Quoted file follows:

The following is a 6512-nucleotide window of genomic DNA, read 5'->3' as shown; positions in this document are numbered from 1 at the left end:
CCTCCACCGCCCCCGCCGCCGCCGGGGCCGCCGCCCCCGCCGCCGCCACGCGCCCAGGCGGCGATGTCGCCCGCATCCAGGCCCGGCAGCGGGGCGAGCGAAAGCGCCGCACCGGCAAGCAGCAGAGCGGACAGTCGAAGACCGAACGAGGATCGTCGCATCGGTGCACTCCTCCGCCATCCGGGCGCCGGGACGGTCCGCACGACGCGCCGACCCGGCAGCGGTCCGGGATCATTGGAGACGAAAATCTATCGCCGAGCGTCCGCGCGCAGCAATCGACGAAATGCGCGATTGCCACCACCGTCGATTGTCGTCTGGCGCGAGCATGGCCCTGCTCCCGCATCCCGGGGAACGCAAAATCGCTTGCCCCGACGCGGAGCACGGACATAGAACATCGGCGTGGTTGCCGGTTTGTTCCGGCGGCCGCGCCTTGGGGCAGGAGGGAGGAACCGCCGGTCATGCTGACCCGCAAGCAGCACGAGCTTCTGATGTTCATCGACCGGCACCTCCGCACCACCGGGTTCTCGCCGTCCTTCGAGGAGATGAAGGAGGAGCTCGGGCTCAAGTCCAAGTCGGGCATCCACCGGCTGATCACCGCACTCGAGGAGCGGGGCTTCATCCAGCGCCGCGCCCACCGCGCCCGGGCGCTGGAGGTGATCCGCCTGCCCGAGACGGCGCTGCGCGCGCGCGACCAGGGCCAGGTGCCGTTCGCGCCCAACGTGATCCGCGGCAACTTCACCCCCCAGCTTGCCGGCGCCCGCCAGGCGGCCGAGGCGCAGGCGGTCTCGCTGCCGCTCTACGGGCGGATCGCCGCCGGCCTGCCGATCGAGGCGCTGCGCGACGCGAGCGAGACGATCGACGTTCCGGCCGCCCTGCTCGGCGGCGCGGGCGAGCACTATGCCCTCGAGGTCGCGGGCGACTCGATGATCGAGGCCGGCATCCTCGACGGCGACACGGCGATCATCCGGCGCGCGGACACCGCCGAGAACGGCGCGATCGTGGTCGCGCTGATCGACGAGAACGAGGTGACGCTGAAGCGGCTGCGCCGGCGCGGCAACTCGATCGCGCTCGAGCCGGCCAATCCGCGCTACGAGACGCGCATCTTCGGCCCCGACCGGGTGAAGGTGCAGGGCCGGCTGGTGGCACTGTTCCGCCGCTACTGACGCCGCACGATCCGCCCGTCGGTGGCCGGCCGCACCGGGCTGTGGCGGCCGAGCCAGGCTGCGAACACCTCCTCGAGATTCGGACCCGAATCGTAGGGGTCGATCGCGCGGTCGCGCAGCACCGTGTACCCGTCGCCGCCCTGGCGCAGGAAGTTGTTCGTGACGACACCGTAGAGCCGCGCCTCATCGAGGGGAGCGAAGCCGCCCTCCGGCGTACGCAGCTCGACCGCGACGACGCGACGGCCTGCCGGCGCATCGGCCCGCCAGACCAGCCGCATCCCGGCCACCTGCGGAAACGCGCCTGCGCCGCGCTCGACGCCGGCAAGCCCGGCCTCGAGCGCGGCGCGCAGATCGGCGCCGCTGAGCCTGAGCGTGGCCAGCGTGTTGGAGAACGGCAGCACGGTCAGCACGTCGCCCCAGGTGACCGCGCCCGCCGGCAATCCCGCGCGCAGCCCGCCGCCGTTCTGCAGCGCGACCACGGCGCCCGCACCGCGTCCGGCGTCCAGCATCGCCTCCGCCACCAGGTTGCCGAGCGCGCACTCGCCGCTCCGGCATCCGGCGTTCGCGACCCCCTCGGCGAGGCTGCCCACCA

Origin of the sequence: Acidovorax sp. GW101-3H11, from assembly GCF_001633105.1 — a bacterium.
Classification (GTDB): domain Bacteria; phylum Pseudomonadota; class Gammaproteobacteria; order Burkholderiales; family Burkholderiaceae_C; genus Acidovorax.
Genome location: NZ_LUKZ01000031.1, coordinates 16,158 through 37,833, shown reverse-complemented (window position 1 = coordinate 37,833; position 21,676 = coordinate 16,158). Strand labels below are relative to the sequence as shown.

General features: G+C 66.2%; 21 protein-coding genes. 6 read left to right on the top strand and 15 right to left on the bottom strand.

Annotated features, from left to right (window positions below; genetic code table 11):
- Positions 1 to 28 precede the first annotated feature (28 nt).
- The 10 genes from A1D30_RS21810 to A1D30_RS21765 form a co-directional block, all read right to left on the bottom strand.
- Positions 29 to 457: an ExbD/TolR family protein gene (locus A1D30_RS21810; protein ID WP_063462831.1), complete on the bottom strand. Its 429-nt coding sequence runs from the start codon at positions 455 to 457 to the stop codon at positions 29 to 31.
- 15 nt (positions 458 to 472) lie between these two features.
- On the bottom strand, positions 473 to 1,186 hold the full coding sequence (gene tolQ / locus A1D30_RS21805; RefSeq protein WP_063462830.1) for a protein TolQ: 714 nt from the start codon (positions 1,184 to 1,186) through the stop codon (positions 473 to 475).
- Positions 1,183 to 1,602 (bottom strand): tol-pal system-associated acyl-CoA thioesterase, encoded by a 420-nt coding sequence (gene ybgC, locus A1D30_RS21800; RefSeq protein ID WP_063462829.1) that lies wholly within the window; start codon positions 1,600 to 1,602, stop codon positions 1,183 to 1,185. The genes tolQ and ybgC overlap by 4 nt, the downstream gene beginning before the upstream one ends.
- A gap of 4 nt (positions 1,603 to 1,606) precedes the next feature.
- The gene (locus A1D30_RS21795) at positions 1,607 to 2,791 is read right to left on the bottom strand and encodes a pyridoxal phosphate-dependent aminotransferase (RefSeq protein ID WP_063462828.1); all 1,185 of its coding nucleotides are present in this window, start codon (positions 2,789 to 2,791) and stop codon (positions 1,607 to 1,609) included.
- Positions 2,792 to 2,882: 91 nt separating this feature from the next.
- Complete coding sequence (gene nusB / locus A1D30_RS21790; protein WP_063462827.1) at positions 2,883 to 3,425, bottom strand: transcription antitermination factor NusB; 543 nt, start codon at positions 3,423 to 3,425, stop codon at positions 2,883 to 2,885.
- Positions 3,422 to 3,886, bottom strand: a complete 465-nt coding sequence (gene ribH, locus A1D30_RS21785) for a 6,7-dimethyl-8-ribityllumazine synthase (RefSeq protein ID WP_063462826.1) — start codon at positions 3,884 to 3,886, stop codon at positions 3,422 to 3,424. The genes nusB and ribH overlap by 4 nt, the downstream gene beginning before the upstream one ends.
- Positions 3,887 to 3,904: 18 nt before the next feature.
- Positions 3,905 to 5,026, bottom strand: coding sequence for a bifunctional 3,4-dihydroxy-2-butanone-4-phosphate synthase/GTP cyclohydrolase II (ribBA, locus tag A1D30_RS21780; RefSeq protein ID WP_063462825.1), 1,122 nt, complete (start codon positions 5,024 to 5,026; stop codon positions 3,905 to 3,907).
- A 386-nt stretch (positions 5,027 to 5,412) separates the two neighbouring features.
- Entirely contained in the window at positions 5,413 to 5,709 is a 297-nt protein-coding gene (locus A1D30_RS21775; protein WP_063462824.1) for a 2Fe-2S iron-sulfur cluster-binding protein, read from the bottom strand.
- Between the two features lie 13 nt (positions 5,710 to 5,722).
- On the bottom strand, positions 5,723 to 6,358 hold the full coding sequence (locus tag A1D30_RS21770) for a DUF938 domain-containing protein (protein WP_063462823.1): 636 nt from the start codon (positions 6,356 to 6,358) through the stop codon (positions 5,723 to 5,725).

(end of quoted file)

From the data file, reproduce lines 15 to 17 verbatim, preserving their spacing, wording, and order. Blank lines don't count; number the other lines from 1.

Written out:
- The gene (locus A1D30_RS21795) at positions 1,607 to 2,791 is read right to left on the bottom strand and encodes a pyridoxal phosphate-dependent aminotransferase (RefSeq protein ID WP_063462828.1); all 1,185 of its coding nucleotides are present in this window, start codon (positions 2,789 to 2,791) and stop codon (positions 1,607 to 1,609) included.
- Positions 2,792 to 2,882: 91 nt separating this feature from the next.
- Complete coding sequence (gene nusB / locus A1D30_RS21790; protein WP_063462827.1) at positions 2,883 to 3,425, bottom strand: transcription antitermination factor NusB; 543 nt, start codon at positions 3,423 to 3,425, stop codon at positions 2,883 to 2,885.